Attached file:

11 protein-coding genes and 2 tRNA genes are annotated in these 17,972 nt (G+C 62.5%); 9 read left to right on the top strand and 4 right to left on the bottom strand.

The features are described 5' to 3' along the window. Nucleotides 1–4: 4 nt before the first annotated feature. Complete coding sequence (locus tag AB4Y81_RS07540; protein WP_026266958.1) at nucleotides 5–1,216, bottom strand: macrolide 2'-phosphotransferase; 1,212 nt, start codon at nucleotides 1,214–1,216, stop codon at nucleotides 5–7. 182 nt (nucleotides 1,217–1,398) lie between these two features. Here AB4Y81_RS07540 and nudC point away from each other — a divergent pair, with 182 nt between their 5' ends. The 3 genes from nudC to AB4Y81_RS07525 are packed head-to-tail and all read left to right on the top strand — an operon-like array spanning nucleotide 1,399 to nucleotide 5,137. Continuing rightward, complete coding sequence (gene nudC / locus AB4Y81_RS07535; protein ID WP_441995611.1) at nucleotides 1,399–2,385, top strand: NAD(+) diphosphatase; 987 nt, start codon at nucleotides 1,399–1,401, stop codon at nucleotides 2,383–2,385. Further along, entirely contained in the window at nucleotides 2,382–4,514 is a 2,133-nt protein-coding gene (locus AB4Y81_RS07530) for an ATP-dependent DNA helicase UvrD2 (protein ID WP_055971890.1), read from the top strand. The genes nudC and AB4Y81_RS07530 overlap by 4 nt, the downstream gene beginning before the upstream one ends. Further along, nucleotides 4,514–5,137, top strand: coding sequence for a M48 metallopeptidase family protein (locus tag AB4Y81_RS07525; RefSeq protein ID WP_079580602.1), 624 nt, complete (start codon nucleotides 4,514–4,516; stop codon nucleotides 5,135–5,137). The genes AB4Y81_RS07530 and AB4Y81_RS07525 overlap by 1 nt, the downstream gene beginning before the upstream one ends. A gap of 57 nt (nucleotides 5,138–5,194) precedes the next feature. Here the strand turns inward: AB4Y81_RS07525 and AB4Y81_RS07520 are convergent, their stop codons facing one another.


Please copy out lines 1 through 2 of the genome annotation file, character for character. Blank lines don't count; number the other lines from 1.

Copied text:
11 protein-coding genes and 2 tRNA genes are annotated in these 17,972 nt (G+C 62.5%); 9 read left to right on the top strand and 4 right to left on the bottom strand.

The features are described 5' to 3' along the window. Nucleotides 1–4: 4 nt before the first annotated feature. Complete coding sequence (locus tag AB4Y81_RS07540; protein WP_026266958.1) at nucleotides 5–1,216, bottom strand: macrolide 2'-phosphotransferase; 1,212 nt, start codon at nucleotides 1,214–1,216, stop codon at nucleotides 5–7. 182 nt (nucleotides 1,217–1,398) lie between these two features. Here AB4Y81_RS07540 and nudC point away from each other — a divergent pair, with 182 nt between their 5' ends. The 3 genes from nudC to AB4Y81_RS07525 are packed head-to-tail and all read left to right on the top strand — an operon-like array spanning nucleotide 1,399 to nucleotide 5,137. Continuing rightward, complete coding sequence (gene nudC / locus AB4Y81_RS07535; protein ID WP_441995611.1) at nucleotides 1,399–2,385, top strand: NAD(+) diphosphatase; 987 nt, start codon at nucleotides 1,399–1,401, stop codon at nucleotides 2,383–2,385. Further along, entirely contained in the window at nucleotides 2,382–4,514 is a 2,133-nt protein-coding gene (locus AB4Y81_RS07530) for an ATP-dependent DNA helicase UvrD2 (protein ID WP_055971890.1), read from the top strand. The genes nudC and AB4Y81_RS07530 overlap by 4 nt, the downstream gene beginning before the upstream one ends. Further along, nucleotides 4,514–5,137, top strand: coding sequence for a M48 metallopeptidase family protein (locus tag AB4Y81_RS07525; RefSeq protein ID WP_079580602.1), 624 nt, complete (start codon nucleotides 4,514–4,516; stop codon nucleotides 5,135–5,137). The genes AB4Y81_RS07530 and AB4Y81_RS07525 overlap by 1 nt, the downstream gene beginning before the upstream one ends. A gap of 57 nt (nucleotides 5,138–5,194) precedes the next feature. Here the strand turns inward: AB4Y81_RS07525 and AB4Y81_RS07520 are convergent, their stop codons facing one another.